Halliburton has teamed up with Accenture to enter into a five-year strategic agreement with Microsoft Azure.
One of the world's largest oil field service companies, Halliburton joins a growing number of companies that have turned to the cloud to maximize their ability to extract fossil fuels.
"The scientific consensus is clear. The world confronts an urgent carbon problem. The carbon in our atmosphere has created a blanket of gas that traps heat and is changing the world’s climate," Microsoft president Brad Smith said in a blog post last year announcing the company's plan to be carbon negative by 2030.
"The world’s climate experts agree that the world must take urgent action to bring down emissions."
A hot deal during one of the hottest years on record
As part of the partnership, Halliburton will fully migrate from its physical data center deployments by 2022. The full extent of its footprint is not known, but it moved much of its workloads to a CyrusOne data center in Fort Worth back in 2008, and was an IBM Cloud customer in the past.
The company plans to use Halliburton for storage and processing, as well as improve its real-time monitoring of remote operations, and use machine learning and AI tools to improve its analytics capability with the Halliburton Data Lake.
“The strategic agreement with Microsoft and Accenture is an important step in our adoption of new technology and applications to enhance our digital capabilities, drive additional business agility and reduce capital expenditures,” Jeff Miller, Halliburton chairman, president & CEO, said.
“We are excited about the benefits our customers and employees will realize through this agreement, and the opportunity to further leverage our open architecture approach to software delivery.”
Miller was named CEO in 2017, but joined the company several years before the Deepwater Horizon explosion. A government investigation found that the company was jointly at fault, along with BP and Transocean, for the devastating oil spill.
In 2010, the company pleaded guilty to destroying computer simulations it had performed after the accident, which contradicted its claims that BP had not followed its advice.
The company has faced corruption charges in Nigeria, claims of profiteering in Iraq in collaboration with Vice President (and former Halliburton CEO) Dick Cheney, and is responsible for various environmental disasters.
Most recently, US Secretary of the Interior Ryan Zinke was accused of violating federal ethics standards in a land deal that benefited then-CEO David Lesar. Both individuals resigned, with Zinke calling the story "fake news."
The world's largest fracking company, and a huge supplier of equipment to other fossil fuel companies, Halliburton has extensively lobbied against the findings of climate science, helping delay the global response to the crisis.
“Moving to the cloud allows companies to create market-shaping customer offerings and drive tangible business outcomes,” Judson Althoff, the EVP of Microsoft’s Worldwide Commercial Business who previously called climate change one of our era’s most pressing challenges, said.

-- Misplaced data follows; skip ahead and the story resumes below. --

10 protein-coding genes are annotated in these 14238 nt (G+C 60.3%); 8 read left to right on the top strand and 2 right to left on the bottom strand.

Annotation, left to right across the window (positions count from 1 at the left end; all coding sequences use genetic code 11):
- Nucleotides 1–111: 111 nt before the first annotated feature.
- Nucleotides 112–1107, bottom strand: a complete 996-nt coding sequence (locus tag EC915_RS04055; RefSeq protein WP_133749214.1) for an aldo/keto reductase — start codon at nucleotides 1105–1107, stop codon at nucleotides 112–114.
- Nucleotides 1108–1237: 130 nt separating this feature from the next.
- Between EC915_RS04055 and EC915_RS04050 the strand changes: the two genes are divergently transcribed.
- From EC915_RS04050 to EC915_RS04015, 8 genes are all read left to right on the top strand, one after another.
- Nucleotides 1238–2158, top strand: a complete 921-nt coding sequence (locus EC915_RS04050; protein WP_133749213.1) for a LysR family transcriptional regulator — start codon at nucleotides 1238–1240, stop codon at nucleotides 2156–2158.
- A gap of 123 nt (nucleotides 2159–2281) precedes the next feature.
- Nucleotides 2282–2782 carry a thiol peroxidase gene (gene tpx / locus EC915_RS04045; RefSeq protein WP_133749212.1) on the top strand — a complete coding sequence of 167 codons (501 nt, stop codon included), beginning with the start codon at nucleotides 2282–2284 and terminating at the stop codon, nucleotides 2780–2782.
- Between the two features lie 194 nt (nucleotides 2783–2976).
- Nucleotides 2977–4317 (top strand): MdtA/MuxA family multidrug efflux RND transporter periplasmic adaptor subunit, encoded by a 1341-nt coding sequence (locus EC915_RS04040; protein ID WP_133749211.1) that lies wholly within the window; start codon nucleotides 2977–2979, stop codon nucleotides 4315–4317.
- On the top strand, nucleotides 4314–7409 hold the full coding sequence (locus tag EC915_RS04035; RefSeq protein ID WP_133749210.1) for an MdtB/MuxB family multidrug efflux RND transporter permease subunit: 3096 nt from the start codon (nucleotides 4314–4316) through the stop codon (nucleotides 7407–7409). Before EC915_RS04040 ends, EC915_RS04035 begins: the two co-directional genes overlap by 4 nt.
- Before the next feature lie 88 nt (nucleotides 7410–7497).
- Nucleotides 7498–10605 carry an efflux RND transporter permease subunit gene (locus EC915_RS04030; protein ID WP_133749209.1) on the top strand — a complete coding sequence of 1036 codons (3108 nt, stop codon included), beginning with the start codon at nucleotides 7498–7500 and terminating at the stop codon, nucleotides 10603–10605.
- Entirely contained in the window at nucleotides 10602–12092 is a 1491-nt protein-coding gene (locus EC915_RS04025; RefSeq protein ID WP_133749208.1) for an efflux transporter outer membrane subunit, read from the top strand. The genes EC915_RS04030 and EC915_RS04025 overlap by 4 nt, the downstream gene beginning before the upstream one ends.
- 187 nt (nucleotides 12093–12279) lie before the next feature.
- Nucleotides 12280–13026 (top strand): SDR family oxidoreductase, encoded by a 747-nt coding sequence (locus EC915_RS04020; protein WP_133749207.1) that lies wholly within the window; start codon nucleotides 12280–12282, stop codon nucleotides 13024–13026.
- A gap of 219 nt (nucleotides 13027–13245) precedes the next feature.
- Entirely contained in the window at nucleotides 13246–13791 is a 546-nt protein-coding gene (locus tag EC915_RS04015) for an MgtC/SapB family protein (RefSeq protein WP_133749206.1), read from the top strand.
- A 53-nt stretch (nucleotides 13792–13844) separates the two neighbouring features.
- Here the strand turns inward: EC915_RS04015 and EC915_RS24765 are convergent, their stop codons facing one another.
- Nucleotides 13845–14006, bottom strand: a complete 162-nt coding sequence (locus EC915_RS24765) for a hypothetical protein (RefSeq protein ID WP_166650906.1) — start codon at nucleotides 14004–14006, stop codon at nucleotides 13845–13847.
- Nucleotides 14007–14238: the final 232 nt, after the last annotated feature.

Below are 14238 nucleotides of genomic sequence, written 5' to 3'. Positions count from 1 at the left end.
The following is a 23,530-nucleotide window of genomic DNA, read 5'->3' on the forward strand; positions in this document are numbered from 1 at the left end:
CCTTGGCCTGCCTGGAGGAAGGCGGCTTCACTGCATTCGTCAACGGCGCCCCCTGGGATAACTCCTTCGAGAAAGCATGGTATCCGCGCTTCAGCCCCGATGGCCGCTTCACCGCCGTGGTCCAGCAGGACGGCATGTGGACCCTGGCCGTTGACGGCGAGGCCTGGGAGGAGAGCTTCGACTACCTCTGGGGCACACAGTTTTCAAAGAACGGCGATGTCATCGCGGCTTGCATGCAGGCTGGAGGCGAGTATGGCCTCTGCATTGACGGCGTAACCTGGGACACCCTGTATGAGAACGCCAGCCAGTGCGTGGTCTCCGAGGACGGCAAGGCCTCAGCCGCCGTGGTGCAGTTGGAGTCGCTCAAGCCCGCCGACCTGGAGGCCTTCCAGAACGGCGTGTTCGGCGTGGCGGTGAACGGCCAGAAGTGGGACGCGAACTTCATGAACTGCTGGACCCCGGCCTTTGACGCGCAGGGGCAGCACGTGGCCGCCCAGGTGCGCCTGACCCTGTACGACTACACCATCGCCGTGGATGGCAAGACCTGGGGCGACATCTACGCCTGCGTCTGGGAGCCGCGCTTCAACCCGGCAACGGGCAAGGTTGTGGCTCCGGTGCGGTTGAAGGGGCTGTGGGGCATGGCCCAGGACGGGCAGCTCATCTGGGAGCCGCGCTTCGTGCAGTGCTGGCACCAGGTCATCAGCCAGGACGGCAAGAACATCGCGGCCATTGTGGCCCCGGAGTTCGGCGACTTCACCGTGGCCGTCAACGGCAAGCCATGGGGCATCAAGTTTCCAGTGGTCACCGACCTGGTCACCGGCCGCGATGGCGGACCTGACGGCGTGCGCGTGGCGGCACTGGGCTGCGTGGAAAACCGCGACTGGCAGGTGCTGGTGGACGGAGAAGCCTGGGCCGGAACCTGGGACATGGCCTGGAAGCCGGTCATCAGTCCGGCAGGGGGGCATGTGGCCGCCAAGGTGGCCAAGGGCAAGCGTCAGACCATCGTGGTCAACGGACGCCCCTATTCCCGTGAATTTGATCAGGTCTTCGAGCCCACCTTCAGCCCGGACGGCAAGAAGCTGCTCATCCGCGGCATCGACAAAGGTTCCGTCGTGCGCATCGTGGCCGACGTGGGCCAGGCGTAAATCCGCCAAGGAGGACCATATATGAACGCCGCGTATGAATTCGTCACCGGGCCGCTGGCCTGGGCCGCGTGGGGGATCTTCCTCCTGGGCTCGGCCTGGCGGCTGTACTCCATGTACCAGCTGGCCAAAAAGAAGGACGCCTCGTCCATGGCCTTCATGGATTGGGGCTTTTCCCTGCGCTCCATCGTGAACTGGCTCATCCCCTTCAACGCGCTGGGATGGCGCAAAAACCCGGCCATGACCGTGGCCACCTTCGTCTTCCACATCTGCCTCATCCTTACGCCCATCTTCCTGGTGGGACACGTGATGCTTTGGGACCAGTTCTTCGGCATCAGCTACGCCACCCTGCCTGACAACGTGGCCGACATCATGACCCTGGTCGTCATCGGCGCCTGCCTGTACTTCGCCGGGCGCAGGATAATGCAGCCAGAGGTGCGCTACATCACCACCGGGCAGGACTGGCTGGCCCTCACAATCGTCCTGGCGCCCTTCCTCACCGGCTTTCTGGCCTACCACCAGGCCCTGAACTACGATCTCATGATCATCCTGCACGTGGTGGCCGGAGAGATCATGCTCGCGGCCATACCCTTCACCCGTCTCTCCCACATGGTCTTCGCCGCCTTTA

“Through this alliance with Halliburton and Accenture, we will apply the power of the cloud to unlock digital capabilities that deliver benefits for Halliburton and its customers.”
A brief search of Azure's website finds that it counts BP, Shell, Eni, Petrofac, ExxonMobil, Chevron, Oilfield Solutions, and Volga Gas among its many customers.
"Visualize reservoir simulations to increase drilling hit rates using high-performance computing (HPC)," Microsoft's 'Azure for the energy industry' page states. "Improve decision-making and reservoir production using IoT drilling sensors and advanced analytics," it adds.
A Greenpeace analysis earlier this year noted that "Microsoft can never truly achieve its recently announced 'Carbon Negative' goal while continuing to aid the oil and gas sector with exploration and production."
The group calculated that Microsoft’s contract with ExxonMobil alone "could lead to emissions greater than 20 percent of Microsoft’s annual carbon footprint."
Rivals Amazon Web Services and Google Cloud are also serving and pursuing major fossil fuel contracts, although Google has promised to longer develop custom AI/ML solutions to facilitate upstream extraction.
The efforts are in stark contrast to the companies' internal carbon emission reduction efforts.
By 2050, Microsoft hopes to have removed all the carbon it has emitted since its founding in 1975. This includes in its Windows business, its employee travel and offices, and its cloud data centers.
It does not, however, include the impact of any workloads occurring within those data centers.
"We believe that Microsoft’s most important contribution to carbon reduction will come not from our own work alone but by helping our customers around the world reduce their carbon footprints through our learnings and with the power of data science, artificial intelligence, and digital technology," Smith said last year.
"For many customers, sustainability is already a core part of their business, while others are just beginning their work to mitigate their carbon impact. Regardless of where organizations are on their journey, we’re committed to being of help."
It is not clear where Halliburton is in its sustainability journey. "I think economics sort of trumps aspiration,” Miller said at a State of Energy luncheon in 2018.
“Nothing is more abundant, affordable, and effective than oil and gas.”